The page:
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Why I Do Science: W. Michael Hanemann


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Economics is a social science. While macroeconomics focuses on the aggregate interactions among individuals functioning through a market economy, microeconomics, the area in which I work, focuses on understanding how individuals make choices and what those choices reveal about their preferences. Much of my work answers those questions in the particular context of the environment, water, and climate change. I find them endlessly fascinating.

I decided to become an economist while I was an undergraduate in England because of my concern about alleviating rural poverty in developing countries. My professor had a distinctive approach to development economics. The most common approach was to do empirical research based on data collected by others — by census bureaus, for example. My professor felt that, to gain a realistic understanding of the choices confronting peasant farmers, his students should visit the country and actually live in the field for the duration of the growing season, observing farming practices on the ground.

He was starting a project that covered three remote parts of India. One day he informed me that he was deselecting me for the project because he had concluded that I was unsuited for roughing it in an isolated hamlet. He was absolutely correct, of course, but I was devastated.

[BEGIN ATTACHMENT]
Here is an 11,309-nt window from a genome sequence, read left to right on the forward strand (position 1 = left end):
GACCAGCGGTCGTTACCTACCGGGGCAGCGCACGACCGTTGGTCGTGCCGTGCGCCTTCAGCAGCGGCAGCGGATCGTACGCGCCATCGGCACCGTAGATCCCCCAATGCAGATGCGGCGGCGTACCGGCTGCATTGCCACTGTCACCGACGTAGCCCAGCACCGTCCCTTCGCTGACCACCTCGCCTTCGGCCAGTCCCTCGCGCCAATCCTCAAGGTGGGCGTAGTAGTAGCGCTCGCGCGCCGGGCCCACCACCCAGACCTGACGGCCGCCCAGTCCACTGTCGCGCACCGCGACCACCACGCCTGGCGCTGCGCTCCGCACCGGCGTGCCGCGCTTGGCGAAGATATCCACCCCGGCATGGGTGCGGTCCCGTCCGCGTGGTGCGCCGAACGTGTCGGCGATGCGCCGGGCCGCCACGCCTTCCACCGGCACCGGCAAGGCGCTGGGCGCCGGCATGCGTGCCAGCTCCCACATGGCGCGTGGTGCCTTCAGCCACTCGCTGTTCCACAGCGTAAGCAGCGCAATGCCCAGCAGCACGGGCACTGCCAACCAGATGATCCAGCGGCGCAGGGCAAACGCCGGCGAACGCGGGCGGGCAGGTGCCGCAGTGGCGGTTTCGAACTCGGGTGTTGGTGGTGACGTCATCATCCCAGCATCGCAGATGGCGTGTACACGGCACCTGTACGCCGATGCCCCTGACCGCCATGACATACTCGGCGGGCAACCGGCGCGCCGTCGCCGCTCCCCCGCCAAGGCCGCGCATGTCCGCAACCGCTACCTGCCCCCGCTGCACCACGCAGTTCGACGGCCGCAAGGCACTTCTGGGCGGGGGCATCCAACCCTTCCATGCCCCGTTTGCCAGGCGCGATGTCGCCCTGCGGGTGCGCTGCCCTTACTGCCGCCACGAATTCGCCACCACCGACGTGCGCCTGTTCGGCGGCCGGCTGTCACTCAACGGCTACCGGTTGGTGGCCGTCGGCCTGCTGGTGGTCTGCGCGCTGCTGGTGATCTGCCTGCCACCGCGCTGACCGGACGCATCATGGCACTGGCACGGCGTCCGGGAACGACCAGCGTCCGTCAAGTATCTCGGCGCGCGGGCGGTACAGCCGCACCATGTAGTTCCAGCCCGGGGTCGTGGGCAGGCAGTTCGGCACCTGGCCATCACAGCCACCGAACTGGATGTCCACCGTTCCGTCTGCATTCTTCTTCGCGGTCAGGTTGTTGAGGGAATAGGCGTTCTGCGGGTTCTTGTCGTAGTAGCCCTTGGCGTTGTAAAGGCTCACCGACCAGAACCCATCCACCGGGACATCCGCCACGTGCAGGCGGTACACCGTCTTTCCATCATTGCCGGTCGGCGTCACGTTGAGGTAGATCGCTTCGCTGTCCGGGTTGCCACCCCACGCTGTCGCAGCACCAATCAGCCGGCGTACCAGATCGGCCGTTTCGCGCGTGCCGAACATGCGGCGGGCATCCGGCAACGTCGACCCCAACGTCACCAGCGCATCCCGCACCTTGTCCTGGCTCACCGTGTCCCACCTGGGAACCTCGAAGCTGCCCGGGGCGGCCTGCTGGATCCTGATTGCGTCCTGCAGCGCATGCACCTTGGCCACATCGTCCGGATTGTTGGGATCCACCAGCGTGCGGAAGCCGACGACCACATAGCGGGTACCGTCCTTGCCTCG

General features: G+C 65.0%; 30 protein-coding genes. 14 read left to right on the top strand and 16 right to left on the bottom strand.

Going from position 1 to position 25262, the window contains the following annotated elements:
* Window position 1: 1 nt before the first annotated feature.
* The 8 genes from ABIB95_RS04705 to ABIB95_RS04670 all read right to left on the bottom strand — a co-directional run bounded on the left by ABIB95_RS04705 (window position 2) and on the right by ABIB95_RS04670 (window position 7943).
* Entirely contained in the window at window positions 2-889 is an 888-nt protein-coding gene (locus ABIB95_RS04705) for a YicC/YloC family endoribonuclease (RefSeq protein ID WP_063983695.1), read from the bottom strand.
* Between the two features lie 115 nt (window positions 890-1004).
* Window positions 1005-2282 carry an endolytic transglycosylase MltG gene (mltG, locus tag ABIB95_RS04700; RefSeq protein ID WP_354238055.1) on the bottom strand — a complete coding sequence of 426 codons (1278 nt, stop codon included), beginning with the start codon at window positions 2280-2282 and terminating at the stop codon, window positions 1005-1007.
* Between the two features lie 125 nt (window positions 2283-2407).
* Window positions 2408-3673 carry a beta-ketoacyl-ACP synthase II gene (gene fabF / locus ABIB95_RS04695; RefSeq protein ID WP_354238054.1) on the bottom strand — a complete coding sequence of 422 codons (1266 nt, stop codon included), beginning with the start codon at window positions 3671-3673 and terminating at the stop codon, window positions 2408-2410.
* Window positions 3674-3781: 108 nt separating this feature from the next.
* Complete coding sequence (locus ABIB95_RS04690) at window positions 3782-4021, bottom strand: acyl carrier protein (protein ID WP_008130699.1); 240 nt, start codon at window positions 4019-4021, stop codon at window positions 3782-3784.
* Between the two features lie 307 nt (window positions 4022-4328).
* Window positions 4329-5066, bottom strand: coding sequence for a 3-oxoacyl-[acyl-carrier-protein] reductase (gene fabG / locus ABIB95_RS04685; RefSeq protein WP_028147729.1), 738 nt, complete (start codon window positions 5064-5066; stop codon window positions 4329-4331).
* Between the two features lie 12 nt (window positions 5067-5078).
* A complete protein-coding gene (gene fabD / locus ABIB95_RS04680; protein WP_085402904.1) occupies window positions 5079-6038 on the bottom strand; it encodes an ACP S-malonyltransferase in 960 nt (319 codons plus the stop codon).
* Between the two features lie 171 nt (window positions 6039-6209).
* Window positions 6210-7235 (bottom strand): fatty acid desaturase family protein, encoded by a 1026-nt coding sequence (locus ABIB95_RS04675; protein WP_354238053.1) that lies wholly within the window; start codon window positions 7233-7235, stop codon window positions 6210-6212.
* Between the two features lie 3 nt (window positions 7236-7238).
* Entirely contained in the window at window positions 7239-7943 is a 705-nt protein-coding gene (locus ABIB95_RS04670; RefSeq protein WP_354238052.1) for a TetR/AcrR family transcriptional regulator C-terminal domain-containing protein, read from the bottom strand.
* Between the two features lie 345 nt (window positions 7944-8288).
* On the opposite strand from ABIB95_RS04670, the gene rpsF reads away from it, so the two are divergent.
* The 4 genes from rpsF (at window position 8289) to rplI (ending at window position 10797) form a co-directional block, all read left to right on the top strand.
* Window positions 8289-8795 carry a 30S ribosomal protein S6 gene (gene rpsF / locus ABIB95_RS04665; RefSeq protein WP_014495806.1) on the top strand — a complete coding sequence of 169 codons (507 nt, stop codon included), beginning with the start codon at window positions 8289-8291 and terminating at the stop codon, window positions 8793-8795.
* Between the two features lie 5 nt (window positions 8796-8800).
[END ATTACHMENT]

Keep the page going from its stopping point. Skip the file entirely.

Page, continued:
So I migrated to Harvard and switched my field to public finance and the cost-benefit analysis of government programs. I soon became interested in applying this to the brand-new topic of government programs for environmental protection. But I have continued to embrace my old professor's philosophy: Before formulating a theory of behavior, one should first observe what people actually do— how they function, what choices they confront, how they see those choices — and then frame the theory around the observations.

I now do my fieldwork mainly in Sacramento and Washington, D.C., which accommodates my need to be within easy reach of a coffee shop or a bookstore, a need correctly identified by my professor in England. But fieldwork is a continuing source of interesting new questions regarding human behavior.

Professor Emeritus W. Michael Hanemann, a member of the National Academy of Sciences, was on the Agriculture and Resource Economics faculty from 1968 to 2011.